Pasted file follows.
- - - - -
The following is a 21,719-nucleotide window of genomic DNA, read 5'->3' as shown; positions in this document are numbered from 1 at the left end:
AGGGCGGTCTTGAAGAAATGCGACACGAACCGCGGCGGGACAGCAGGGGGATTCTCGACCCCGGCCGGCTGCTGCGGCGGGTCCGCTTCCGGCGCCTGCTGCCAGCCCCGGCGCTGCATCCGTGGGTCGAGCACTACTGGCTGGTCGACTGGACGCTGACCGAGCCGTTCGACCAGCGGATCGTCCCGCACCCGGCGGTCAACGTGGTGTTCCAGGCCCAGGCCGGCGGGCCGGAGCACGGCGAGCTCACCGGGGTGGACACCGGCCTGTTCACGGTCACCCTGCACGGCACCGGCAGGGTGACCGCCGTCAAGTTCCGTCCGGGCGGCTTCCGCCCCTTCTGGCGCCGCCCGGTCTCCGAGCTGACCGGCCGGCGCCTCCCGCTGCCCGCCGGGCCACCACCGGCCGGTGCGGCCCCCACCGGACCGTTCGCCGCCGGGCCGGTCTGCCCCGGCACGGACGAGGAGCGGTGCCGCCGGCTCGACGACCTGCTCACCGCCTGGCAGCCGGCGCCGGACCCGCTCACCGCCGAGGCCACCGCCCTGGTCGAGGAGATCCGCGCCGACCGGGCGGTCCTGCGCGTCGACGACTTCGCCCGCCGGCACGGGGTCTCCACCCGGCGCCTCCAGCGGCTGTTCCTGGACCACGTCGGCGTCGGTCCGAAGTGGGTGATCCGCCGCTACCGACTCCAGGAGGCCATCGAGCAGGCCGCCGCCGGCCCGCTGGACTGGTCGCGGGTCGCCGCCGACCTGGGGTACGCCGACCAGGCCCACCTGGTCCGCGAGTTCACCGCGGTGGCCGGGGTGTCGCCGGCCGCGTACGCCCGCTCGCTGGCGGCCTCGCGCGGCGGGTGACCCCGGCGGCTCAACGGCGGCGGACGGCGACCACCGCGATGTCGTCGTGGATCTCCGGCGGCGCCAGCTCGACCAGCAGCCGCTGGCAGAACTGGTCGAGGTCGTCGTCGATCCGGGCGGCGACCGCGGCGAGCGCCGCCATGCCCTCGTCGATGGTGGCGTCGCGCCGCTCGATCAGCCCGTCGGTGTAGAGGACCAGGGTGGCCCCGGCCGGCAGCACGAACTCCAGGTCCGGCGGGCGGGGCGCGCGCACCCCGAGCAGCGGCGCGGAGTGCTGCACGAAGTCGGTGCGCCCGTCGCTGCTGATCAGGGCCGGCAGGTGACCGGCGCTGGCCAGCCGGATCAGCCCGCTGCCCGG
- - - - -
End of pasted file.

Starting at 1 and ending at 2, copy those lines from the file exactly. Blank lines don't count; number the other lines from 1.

The following is a 21,719-nucleotide window of genomic DNA, read 5'->3' as shown; positions in this document are numbered from 1 at the left end:
AGGGCGGTCTTGAAGAAATGCGACACGAACCGCGGCGGGACAGCAGGGGGATTCTCGACCCCGGCCGGCTGCTGCGGCGGGTCCGCTTCCGGCGCCTGCTGCCAGCCCCGGCGCTGCATCCGTGGGTCGAGCACTACTGGCTGGTCGACTGGACGCTGACCGAGCCGTTCGACCAGCGGATCGTCCCGCACCCGGCGGTCAACGTGGTGTTCCAGGCCCAGGCCGGCGGGCCGGAGCACGGCGAGCTCACCGGGGTGGACACCGGCCTGTTCACGGTCACCCTGCACGGCACCGGCAGGGTGACCGCCGTCAAGTTCCGTCCGGGCGGCTTCCGCCCCTTCTGGCGCCGCCCGGTCTCCGAGCTGACCGGCCGGCGCCTCCCGCTGCCCGCCGGGCCACCACCGGCCGGTGCGGCCCCCACCGGACCGTTCGCCGCCGGGCCGGTCTGCCCCGGCACGGACGAGGAGCGGTGCCGCCGGCTCGACGACCTGCTCACCGCCTGGCAGCCGGCGCCGGACCCGCTCACCGCCGAGGCCACCGCCCTGGTCGAGGAGATCCGCGCCGACCGGGCGGTCCTGCGCGTCGACGACTTCGCCCGCCGGCACGGGGTCTCCACCCGGCGCCTCCAGCGGCTGTTCCTGGACCACGTCGGCGTCGGTCCGAAGTGGGTGATCCGCCGCTACCGACTCCAGGAGGCCATCGAGCAGGCCGCCGCCGGCCCGCTGGACTGGTCGCGGGTCGCCGCCGACCTGGGGTACGCCGACCAGGCCCACCTGGTCCGCGAGTTCACCGCGGTGGCCGGGGTGTCGCCGGCCGCGTACGCCCGCTCGCTGGCGGCCTCGCGCGGCGGGTGACCCCGGCGGCTCAACGGCGGCGGACGGCGACCACCGCGATGTCGTCGTGGATCTCCGGCGGCGCCAGCTCGACCAGCAGCCGCTGGCAGAACTGGTCGAGGTCGTCGTCGATCCGGGCGGCGACCGCGGCGAGCGCCGCCATGCCCTCGTCGATGGTGGCGTCGCGCCGCTCGATCAGCCCGTCGGTGTAGAGGACCAGGGTGGCCCCGGCCGGCAGCACGAACTCCAGGTCCGGCGGGCGGGGCGCGCGCACCCCGAGCAGCGGCGCGGAGTGCTGCACGAAGTCGGTGCGCCCGTCGCTGCTGATCAGGGCCGGCAGGTGACCGGCGCTGGCCAGCCGGATCAGCCCGCTGCCCGG